You may not be prepared to hear this, but there is no part on the human body that couldn’t be eaten.
During a conference call with Bryan Fuller and Hugh Dancy to promote Hannibal (NBC) I poked around to see what Fuller would tell us about one of the “juiciest”….and grossest, parts of the show. The, er, food. (BRAAAAINZ.)
And while it seems like such a squeamish topic, Fuller (a self-proclaimed foodie and “adventurous eater”) found a chef to approach the topic in a very no-nonsense, rational way. That chef? Jose Andres.
“…The idea of working with Jose Andres as our culinary consultant on the show was one that I had very early on in the process almost – before I had even written the script.”
In fact, Andres was on his mind from the very beginning. Fuller said, “…one of the first calls I made to my agent was ‘how do I get in contact with Jose Andres?’ because I want(ed) the food world of Hannibal Lecter to be very specific and distinct and respectful to someone as a chef.”
As luck would have it, his agency actually also represented Andres. The chef had just won the prestigious James Beard award, and was having a reception. So Fuller went to meet him there. (That’s some serious fanboying! I totally approve.)
After doing some Anthony Hopkins impressions, what Andres asked next surprised Fuller. “He’s like, ‘Please, can I be your consultant?’ And I was like, ‘Well I was actually just about to ask you or beg or whatever I needed to do to get you to do the job….'”
Suffice to say, it was a match made in TV heaven.
Fuller gushes, “He was so enthusiastic and, you know, like the lungs in the pilot, those were his ideas. … One of my first questions was like, you know, what are – what can you eat on the human body and he’s – he said, ‘Everything. You can eat everything. You can grind the bones into gelatin to use in Jell-O molds.'”
So. Yea. Jell-o, guys. … Kind of… wiggly in all the wrong ways now.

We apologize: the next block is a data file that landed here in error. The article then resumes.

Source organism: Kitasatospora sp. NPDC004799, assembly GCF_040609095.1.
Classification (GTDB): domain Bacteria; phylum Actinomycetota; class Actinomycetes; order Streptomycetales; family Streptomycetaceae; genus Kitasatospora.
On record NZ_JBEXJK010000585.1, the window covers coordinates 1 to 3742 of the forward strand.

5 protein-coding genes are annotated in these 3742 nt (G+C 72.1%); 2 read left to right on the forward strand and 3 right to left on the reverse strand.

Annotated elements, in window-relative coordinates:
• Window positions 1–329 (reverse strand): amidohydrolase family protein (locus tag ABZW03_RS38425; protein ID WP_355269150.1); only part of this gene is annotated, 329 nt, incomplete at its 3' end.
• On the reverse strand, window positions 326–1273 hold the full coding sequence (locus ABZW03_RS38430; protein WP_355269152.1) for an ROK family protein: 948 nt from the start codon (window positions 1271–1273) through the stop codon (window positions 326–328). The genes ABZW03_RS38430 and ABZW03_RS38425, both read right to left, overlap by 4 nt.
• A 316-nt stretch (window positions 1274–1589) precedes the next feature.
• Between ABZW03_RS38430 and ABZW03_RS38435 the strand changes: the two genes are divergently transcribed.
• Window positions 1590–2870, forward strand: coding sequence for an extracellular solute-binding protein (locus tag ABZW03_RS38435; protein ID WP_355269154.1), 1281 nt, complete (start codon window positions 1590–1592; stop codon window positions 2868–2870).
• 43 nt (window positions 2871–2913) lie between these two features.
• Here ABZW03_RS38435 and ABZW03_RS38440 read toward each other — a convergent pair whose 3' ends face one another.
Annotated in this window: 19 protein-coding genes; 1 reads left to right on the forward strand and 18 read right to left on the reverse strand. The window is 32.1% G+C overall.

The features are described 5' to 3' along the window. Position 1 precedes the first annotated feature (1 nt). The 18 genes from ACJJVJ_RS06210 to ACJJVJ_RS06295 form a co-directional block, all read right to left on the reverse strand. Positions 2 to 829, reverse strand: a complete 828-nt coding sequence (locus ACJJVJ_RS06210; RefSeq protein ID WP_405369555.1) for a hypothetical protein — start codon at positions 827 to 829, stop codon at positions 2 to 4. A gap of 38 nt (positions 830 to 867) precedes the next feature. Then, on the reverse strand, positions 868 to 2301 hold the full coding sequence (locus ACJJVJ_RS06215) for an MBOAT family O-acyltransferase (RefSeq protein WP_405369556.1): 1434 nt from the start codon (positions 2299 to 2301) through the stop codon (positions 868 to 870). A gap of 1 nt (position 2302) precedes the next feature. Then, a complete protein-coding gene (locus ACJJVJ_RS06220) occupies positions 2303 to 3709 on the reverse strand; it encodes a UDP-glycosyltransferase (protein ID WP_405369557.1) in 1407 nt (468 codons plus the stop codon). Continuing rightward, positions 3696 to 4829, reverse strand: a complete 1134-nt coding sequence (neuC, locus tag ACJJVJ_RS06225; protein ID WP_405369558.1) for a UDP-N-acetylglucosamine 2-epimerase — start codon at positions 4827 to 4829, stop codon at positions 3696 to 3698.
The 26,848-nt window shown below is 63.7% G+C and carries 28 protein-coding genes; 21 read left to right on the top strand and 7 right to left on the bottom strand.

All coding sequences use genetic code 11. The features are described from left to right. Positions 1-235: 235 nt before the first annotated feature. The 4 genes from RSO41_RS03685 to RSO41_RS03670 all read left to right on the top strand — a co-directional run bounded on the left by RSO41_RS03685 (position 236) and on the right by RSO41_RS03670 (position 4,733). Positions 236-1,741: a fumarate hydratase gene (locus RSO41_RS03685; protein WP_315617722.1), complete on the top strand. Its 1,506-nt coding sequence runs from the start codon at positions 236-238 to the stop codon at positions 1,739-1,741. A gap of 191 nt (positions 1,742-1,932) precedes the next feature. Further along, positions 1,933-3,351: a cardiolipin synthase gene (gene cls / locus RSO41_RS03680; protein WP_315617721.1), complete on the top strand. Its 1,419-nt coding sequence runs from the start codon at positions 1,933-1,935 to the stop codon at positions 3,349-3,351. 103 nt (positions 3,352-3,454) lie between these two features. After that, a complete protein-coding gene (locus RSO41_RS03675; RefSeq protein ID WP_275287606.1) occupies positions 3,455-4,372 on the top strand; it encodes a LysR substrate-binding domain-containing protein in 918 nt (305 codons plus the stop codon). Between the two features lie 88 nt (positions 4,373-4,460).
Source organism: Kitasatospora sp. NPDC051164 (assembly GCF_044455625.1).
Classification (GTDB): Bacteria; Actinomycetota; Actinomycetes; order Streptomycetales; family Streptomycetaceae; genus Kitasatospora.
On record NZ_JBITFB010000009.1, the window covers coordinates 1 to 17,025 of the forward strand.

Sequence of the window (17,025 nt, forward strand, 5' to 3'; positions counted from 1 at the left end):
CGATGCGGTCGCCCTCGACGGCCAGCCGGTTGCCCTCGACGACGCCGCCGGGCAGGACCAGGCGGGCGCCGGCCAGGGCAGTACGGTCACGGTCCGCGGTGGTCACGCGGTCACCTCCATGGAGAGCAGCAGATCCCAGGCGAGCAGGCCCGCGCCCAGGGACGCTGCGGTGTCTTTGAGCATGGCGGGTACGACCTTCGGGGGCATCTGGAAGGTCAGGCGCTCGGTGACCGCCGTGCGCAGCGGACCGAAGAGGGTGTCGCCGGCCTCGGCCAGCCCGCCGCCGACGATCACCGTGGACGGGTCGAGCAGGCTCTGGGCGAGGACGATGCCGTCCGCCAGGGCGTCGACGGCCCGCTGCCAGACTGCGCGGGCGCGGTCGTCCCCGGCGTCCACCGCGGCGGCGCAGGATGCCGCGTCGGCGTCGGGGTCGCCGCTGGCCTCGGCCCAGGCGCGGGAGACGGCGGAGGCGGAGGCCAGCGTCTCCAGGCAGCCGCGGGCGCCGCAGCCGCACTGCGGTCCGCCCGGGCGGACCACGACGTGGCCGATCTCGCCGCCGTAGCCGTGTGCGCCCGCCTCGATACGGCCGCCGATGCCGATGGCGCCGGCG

But back to the topic on hand! (Great, now I’m thinking of human hands…) Fuller continued to explain about Andres: “He had specific suggestions on what body parts to use and how to prepare them in a way that had no judgment whatsoever in terms of ‘this is a human being we’re talking about’ as opposed to a pig or a cow or a duck… Which I have great respect for because as an animal lover and as somebody who mainly eats fish and rice, I appreciated that he was treating human beings as equally as animals in that – and without any kind of preciousness of oh, it’s a human being so we have to, you know, be, you know, acknowledge that cannibalism is bad.” (Editor’s note: We all acknowledge this.)
Of course, neither Fuller nor Andres are actual cannibals. (I mean, to MY knowledge. I didn’t steal their diaries to double-check. But, c’mon. Who even has diaries anymore?)
At the end of the conversation, this charming anecdote surfaced from Fuller:
“He was just talking about preparing a fantastic dish with meat products and there was no kind of concern about where the meat came from, which I thought was sort of a wonderful thing about him because he was an equal opportunity eater.”
Realizing his potential gaffe, what with the topic at hand, he quickly amended his sentence. “Not necessarily an equal opportunity eater but an – in terms of planning a menu he was equal opportunity.”
So, who’s up for a dinner party?
Hannibal premieres Thursday, April 4 on NBC.